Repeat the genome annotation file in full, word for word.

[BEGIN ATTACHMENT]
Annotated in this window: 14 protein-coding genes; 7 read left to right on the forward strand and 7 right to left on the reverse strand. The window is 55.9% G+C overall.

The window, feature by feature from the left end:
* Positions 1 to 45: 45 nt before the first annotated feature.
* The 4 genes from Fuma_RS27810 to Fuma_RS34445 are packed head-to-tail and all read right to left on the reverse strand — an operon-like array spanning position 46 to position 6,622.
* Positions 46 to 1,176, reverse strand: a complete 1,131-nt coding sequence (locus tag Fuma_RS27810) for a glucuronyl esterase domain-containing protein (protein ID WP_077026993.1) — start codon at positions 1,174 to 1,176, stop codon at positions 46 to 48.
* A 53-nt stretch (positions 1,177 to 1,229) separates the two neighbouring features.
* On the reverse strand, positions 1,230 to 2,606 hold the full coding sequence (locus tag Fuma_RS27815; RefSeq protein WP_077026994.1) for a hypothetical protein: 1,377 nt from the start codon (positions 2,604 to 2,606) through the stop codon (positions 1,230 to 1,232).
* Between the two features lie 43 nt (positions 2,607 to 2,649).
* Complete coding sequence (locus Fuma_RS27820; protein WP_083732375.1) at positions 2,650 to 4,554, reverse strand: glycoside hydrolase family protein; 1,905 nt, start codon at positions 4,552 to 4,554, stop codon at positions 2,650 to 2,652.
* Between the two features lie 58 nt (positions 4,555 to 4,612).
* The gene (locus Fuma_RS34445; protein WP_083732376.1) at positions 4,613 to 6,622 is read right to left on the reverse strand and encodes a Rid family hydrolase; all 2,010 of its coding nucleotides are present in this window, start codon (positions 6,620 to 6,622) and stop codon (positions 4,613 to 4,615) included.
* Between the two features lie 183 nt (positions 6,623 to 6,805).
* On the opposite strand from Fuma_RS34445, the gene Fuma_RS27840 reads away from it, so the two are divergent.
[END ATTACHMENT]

Annotated in this window: 14 protein-coding genes; 7 read left to right on the forward strand and 7 right to left on the reverse strand. The window is 55.9% G+C overall.

The window, feature by feature from the left end:
* Positions 1 to 45: 45 nt before the first annotated feature.
* The 4 genes from Fuma_RS27810 to Fuma_RS34445 are packed head-to-tail and all read right to left on the reverse strand — an operon-like array spanning position 46 to position 6,622.
* Positions 46 to 1,176, reverse strand: a complete 1,131-nt coding sequence (locus tag Fuma_RS27810) for a glucuronyl esterase domain-containing protein (protein ID WP_077026993.1) — start codon at positions 1,174 to 1,176, stop codon at positions 46 to 48.
* A 53-nt stretch (positions 1,177 to 1,229) separates the two neighbouring features.
* On the reverse strand, positions 1,230 to 2,606 hold the full coding sequence (locus tag Fuma_RS27815; RefSeq protein WP_077026994.1) for a hypothetical protein: 1,377 nt from the start codon (positions 2,604 to 2,606) through the stop codon (positions 1,230 to 1,232).
* Between the two features lie 43 nt (positions 2,607 to 2,649).
* Complete coding sequence (locus Fuma_RS27820; protein WP_083732375.1) at positions 2,650 to 4,554, reverse strand: glycoside hydrolase family protein; 1,905 nt, start codon at positions 4,552 to 4,554, stop codon at positions 2,650 to 2,652.
* Between the two features lie 58 nt (positions 4,555 to 4,612).
* The gene (locus Fuma_RS34445; protein WP_083732376.1) at positions 4,613 to 6,622 is read right to left on the reverse strand and encodes a Rid family hydrolase; all 2,010 of its coding nucleotides are present in this window, start codon (positions 6,620 to 6,622) and stop codon (positions 4,613 to 4,615) included.
* Between the two features lie 183 nt (positions 6,623 to 6,805).
* On the opposite strand from Fuma_RS34445, the gene Fuma_RS27840 reads away from it, so the two are divergent.